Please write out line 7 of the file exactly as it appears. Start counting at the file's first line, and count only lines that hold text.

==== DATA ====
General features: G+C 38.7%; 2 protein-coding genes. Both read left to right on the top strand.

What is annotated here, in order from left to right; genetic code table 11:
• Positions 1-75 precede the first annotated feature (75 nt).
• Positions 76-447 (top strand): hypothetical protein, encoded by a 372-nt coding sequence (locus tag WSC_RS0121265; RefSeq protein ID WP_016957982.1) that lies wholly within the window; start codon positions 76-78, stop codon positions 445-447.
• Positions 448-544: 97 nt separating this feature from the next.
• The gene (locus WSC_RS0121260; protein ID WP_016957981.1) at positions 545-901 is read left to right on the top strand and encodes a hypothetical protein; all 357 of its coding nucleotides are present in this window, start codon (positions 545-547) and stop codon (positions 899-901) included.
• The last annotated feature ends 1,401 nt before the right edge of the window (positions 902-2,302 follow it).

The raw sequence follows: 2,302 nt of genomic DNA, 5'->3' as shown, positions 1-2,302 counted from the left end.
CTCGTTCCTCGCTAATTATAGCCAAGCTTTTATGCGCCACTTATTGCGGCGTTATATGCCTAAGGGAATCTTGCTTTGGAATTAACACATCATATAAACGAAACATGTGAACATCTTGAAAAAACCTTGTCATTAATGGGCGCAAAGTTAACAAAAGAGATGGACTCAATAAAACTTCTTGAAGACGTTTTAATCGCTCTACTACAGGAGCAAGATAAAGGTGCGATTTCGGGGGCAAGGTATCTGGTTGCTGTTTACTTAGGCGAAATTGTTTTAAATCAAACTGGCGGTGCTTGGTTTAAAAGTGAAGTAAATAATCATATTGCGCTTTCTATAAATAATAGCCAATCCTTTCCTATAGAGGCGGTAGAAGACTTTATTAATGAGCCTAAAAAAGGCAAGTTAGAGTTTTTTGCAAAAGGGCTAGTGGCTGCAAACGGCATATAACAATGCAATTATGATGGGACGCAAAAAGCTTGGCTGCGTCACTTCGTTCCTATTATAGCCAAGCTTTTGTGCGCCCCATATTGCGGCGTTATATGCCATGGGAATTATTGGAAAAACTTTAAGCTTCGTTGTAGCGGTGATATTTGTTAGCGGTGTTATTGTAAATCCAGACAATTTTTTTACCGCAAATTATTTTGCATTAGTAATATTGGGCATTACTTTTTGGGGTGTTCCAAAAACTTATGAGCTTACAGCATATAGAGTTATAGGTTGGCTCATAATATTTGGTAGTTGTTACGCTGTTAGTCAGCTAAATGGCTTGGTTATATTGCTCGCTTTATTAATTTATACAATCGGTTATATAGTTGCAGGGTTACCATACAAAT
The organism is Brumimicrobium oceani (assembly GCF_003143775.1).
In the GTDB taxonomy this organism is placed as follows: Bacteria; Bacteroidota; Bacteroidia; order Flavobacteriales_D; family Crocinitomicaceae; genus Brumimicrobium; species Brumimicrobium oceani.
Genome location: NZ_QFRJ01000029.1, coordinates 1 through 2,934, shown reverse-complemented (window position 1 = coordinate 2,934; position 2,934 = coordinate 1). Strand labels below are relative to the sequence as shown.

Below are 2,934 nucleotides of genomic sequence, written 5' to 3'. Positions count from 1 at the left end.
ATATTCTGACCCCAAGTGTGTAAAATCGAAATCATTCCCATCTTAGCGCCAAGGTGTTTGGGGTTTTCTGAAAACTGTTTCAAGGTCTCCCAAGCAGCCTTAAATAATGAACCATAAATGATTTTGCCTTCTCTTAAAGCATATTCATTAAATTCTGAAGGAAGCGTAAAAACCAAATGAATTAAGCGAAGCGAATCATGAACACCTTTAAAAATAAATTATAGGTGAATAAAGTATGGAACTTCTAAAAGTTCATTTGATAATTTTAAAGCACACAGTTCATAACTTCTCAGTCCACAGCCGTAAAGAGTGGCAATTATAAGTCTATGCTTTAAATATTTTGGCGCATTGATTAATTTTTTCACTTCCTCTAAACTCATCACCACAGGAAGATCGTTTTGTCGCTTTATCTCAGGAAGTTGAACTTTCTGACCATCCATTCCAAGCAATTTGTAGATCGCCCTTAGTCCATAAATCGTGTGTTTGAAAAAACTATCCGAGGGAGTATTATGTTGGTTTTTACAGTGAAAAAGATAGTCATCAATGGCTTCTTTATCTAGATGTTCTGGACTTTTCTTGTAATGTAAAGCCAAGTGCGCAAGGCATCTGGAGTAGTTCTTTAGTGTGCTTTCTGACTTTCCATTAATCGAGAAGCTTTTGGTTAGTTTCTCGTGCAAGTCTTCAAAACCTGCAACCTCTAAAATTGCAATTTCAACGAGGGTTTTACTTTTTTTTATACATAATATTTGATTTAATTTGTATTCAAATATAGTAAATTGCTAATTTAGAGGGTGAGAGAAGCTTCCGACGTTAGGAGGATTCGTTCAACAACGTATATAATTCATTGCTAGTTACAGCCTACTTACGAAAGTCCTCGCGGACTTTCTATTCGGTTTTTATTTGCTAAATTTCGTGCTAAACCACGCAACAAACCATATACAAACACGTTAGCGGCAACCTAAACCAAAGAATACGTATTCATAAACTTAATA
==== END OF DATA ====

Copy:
• The last annotated feature ends 1,401 nt before the right edge of the window (positions 902-2,302 follow it).